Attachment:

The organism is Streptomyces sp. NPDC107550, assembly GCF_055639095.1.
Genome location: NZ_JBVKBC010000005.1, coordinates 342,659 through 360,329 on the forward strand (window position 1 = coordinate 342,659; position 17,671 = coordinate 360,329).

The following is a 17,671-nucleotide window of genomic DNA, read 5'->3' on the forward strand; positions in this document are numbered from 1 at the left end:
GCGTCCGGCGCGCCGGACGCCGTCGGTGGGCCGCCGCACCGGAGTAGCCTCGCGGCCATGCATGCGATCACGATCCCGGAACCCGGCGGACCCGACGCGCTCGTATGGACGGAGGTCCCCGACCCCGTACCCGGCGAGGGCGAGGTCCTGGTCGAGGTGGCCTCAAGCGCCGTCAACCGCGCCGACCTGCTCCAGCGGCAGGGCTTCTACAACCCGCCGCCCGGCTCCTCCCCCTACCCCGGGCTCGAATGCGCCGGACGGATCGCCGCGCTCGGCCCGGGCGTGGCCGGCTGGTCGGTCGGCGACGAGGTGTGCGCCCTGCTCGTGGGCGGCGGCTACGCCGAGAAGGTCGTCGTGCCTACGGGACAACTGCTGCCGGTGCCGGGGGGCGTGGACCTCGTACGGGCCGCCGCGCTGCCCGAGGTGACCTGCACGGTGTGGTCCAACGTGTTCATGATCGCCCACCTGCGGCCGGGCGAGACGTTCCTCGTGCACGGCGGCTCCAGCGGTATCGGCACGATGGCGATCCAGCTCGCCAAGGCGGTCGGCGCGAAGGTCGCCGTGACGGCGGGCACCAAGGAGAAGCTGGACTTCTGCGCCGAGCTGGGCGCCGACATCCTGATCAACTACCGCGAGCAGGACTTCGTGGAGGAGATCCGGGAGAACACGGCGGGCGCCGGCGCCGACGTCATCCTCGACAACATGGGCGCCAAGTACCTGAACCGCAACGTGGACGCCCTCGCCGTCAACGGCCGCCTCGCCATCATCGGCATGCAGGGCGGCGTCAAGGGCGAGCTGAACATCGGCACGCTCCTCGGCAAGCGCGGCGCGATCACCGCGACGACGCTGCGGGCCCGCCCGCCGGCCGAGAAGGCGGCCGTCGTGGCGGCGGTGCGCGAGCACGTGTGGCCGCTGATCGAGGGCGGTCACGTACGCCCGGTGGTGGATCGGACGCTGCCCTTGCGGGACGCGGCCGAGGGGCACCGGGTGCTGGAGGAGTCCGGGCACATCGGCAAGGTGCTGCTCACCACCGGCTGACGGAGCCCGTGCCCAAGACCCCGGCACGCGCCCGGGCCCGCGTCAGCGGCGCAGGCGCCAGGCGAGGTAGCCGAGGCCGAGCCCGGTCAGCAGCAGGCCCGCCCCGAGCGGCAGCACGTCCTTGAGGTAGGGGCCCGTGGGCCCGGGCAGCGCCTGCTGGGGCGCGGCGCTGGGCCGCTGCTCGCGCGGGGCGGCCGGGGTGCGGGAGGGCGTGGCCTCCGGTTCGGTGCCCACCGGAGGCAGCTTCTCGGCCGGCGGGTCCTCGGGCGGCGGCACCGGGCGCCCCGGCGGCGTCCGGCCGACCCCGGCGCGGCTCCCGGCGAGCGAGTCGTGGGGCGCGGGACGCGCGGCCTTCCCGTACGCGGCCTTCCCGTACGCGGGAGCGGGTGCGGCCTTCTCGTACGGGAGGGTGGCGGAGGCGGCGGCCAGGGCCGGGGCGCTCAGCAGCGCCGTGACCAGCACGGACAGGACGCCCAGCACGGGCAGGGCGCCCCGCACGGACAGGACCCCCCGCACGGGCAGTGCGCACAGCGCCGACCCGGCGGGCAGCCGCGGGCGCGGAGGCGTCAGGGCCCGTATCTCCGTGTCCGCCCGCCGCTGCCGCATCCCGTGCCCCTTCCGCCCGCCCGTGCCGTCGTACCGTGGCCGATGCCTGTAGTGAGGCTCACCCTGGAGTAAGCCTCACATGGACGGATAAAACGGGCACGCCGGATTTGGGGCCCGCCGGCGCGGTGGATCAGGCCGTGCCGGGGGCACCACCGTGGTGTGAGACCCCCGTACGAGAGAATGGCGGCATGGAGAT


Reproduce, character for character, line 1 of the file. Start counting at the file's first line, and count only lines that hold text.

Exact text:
The organism is Streptomyces sp. NPDC107550, assembly GCF_055639095.1.